You may have seen in Pompey Chimes – or heard elsewhere – about the celebrations for the 1st birthday of Harbour Church. It is good to see the work and witness that they have been doing in the heart of the city. A small group of us have been meeting to talk with Alex, the Vicar of Harbour, about the future and what could happen next. In these discussions I have been encouraging us to see what lessons we can learn from the past – for the danger is that we forget that ‘church planting’ is not a new thing. Indeed our own Parish has a lot of evidence of that happening over the centuries.
Some might say that the site of Saint Mary’s itself in the mid 7 th Century was an early church plant. The Anglo Saxons under the leadership of Wilfrid and others spread along the south coast and planted churches as part of their expansion. Likewise, as the city grew and spread across Portsea Island, so the Church of England continued to plant new churches in the communities that were developing. The neighbouring Parishes of Saint James and Saint Mark were planted out of the old Saint Mary’s Parish and from them, as well as from us, a number of mission churches were planted at the end of the Victorian era. So at one time this Parish (after the 1st World War) had 5 mission churches, of which now only Saint Faith’s and Saint Wilfrid’s remain. These two communities are examples of ‘church planting’ at the turn of the 20th Century.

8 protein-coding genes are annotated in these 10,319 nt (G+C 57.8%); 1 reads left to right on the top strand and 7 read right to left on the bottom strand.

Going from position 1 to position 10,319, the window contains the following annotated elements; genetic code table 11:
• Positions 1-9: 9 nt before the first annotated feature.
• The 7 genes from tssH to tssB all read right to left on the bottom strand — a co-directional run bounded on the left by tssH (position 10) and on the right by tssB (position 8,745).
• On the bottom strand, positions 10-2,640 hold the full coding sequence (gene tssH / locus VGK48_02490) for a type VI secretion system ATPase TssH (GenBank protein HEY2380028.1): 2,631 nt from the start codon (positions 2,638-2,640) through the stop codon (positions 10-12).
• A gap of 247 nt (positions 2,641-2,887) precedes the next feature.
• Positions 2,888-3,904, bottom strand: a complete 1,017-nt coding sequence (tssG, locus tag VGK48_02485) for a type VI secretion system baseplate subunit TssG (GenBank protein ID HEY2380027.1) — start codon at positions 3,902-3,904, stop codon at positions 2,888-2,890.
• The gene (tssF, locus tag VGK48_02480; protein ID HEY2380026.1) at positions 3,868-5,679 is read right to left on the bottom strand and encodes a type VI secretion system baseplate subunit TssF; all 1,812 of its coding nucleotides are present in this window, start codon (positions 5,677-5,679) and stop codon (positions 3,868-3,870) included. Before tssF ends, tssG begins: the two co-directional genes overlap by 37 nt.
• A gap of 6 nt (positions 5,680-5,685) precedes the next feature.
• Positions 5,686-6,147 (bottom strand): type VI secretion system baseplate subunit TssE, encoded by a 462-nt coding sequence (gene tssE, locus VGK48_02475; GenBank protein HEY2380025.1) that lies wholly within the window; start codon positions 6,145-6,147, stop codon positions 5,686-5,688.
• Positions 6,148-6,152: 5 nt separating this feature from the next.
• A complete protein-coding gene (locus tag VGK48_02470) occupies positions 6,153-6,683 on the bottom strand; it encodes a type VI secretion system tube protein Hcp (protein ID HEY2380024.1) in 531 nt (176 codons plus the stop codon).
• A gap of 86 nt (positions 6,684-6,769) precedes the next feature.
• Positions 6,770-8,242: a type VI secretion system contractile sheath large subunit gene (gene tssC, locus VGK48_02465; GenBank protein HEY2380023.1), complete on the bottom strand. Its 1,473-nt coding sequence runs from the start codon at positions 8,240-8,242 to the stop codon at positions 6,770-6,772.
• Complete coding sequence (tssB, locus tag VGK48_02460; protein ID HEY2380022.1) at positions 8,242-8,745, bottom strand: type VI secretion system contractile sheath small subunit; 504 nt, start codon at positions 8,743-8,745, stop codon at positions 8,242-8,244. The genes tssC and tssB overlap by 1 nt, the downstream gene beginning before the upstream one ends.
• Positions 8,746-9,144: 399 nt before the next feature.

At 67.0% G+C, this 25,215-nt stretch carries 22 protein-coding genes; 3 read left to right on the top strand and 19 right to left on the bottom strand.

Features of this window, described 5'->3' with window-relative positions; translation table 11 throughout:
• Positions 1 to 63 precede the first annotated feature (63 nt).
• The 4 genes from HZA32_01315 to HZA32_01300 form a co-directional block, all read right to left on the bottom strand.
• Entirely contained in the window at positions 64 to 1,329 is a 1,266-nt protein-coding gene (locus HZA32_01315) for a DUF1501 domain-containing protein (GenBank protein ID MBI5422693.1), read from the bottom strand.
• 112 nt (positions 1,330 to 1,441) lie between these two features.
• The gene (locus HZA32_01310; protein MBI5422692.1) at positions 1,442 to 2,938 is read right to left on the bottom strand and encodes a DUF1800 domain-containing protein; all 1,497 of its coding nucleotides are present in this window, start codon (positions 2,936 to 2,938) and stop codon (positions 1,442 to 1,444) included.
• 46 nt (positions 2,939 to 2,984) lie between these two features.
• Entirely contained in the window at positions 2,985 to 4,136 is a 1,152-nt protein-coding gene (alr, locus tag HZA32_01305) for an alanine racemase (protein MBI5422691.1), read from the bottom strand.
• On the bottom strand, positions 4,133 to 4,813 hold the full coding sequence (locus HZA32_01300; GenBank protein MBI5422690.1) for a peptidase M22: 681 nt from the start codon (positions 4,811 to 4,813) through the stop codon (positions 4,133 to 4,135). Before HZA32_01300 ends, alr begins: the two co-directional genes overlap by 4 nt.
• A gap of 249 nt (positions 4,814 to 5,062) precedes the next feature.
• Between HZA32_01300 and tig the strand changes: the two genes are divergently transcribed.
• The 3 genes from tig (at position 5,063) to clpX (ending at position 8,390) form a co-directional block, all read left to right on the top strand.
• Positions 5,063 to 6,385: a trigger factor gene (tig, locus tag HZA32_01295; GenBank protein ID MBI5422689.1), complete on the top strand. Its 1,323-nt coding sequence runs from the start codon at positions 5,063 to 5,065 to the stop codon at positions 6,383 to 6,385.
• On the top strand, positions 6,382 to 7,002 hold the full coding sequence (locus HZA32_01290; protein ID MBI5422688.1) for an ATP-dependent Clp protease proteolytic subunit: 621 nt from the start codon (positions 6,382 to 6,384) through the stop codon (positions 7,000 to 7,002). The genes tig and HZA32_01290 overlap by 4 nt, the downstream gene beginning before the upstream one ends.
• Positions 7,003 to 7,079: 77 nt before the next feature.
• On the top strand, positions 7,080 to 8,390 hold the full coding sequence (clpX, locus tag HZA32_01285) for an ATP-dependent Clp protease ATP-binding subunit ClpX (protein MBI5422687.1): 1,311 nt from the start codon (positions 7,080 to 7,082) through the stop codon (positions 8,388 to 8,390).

In October we will be celebrating the life of both Mission Churches as they keep their Patronal Festivals. Saint Faith’s on October 6 th at 7.30 p.m. (Preacher Revd Jenny Wiltshire) and Saint Wilfrid’s on October 12th , also at 7.30 p.m. (Preacher Revd Elizabeth Groves, President of the Diocesan Mothers’ Union). These celebrations, alongside the 1st birthday of Harbour, give us an opportunity both to look back and give thanks for what has happened, but also to think about the future and how we can continue to respond to God’s call to us to be his people in this generation.
What are the lessons we learn from these church plants – what do they have in common? Simply, they were each from the 7 th Century to the present day the response of the people of God to that call and finding a way of expressing it in that place and time. Sometimes they may flourish, and at other points they need to change or make way for others, but what matters is that they are always seeking to be living signs of Christ’s presence in our communities. So let us pause and give thanks for those whose vision and commitment led to the founding of our two mission churches and let us pray for the guidance of the Holy Spirit as we look to the future and consider how we can continue to serve him in mission.